Port Authority Authorizes More Than $4B for New York, New Jersey Rail Projects

Thu November 07, 2019 - Northeast Edition #23

The Port Authority of New York and New Jersey authorized more than $4 billion in rail projects.
(panynj.gov photo)
The Port Authority of New York and New Jersey authorized more than $4 billion in rail projects. (panynj.gov photo)

NEW YORK (AP) The Port Authority of New York and New Jersey authorized more than $4 billion in rail projects, including a new rail link to LaGuardia Airport that had been a source of contentious debate in recent years.

The new train connecting midtown Manhattan to LaGuardia and a replacement for Newark Liberty International Airport's monorail will cost about $2 billion each. LaGuardia is one of the few major airports in the United States without a rail link, and Newark's air train is 23 years old and increasingly prone to maintenance problems.

The LaGuardia train and a stalled plan to extend PATH rail service from Manhattan to the Newark airport had previously been panned by some board members as being too costly for the amount of passengers they would serve and for taking attention and money away from a desperately needed new bus terminal in New York City.

Since then, the Port Authority conducted a study that estimated a LaGuardia train would serve between 6.6 million and 10 million passenger trips, a number that could increase to as many as 12 million by 2045. Car trips from Manhattan to LaGuardia traverse some of the nation's most congested roads and can take over an hour to go 8 miles.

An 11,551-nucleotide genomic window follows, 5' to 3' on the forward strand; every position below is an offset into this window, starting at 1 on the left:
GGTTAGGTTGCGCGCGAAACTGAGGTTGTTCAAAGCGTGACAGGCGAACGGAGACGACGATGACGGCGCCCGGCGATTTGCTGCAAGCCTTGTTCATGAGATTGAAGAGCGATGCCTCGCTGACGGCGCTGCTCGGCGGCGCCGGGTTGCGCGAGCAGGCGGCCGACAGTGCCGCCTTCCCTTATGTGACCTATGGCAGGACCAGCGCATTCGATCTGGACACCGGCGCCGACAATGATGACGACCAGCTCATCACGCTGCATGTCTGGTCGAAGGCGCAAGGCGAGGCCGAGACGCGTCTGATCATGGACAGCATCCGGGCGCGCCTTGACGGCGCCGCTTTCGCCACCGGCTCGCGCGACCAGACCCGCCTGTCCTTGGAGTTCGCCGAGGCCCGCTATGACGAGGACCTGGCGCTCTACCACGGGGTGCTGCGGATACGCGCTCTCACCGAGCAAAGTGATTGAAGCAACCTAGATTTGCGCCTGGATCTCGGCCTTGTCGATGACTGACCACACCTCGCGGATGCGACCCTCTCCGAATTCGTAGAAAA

The current Port Authority 10-year capital plan contains $3.5 billion toward a new bus terminal, which could ultimately carry a price tag as high as $10 billion.

Executive Director Rick Cotton called the past criticisms of the rail plan "unfounded" and called it "irresponsible and indefensible" to delay the LaGuardia project.

"We are 100 percent behind having a workable, high-quality mass transit link to the airport, period," he said.

Both the LaGuardia and Newark trains don't figure to be completed for several years, after environmental permitting, design and preliminary engineering are completed. The Federal Aviation Administration is overseeing an environmental review of the LaGuardia project that will last until 2021, officials said.

The LaGuardia rail link would connect to the No. 7 subway line and the Long Island Rail Road at the Willets Point station, which serves Citi Field, home of the New York Mets, and the U.S. National Tennis Center, which hosts the U.S. Open each September.

The rail link would take about five or six minutes, officials have projected. Trains into Manhattan from Willets Point take about 15 to 20 minutes.

In other actions, the Port Authority board approved about $80 million for construction work on its PATH rail line in New Jersey to accommodate longer trains to alleviate overcrowding. PATH Director Clarelle DeGraffe said the work is expected to begin next July.

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